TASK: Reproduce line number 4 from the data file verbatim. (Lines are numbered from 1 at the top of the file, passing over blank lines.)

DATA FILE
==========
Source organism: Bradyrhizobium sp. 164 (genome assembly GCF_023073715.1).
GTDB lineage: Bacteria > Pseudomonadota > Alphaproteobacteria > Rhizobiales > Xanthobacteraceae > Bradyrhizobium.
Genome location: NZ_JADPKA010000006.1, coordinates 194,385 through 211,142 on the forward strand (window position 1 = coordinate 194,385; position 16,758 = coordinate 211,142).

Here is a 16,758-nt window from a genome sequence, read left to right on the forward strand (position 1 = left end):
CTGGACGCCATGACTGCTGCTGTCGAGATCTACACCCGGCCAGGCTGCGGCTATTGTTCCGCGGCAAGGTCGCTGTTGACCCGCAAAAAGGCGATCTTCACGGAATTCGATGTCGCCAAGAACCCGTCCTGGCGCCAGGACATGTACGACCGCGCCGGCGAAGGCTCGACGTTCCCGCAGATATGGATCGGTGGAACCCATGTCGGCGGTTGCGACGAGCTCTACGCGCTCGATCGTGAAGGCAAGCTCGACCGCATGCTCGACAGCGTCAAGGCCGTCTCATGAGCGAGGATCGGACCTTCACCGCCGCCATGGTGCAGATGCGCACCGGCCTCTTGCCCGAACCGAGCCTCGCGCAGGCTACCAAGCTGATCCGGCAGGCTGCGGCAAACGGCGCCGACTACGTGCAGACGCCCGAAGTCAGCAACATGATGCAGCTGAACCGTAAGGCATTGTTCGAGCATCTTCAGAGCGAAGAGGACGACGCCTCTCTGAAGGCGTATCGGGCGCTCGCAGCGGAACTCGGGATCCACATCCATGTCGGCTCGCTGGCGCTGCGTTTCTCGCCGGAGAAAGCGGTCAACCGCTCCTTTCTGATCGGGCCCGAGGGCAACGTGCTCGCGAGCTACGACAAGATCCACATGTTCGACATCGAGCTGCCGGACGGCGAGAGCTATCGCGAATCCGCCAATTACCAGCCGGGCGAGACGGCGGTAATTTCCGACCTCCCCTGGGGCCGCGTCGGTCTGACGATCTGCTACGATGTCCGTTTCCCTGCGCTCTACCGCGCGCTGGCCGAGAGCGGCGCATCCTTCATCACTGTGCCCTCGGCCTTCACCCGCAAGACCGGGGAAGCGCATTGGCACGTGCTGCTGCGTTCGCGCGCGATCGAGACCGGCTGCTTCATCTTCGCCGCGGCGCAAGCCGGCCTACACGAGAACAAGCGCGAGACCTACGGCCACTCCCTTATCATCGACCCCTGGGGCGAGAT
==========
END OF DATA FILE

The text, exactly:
Here is a 16,758-nt window from a genome sequence, read left to right on the forward strand (position 1 = left end):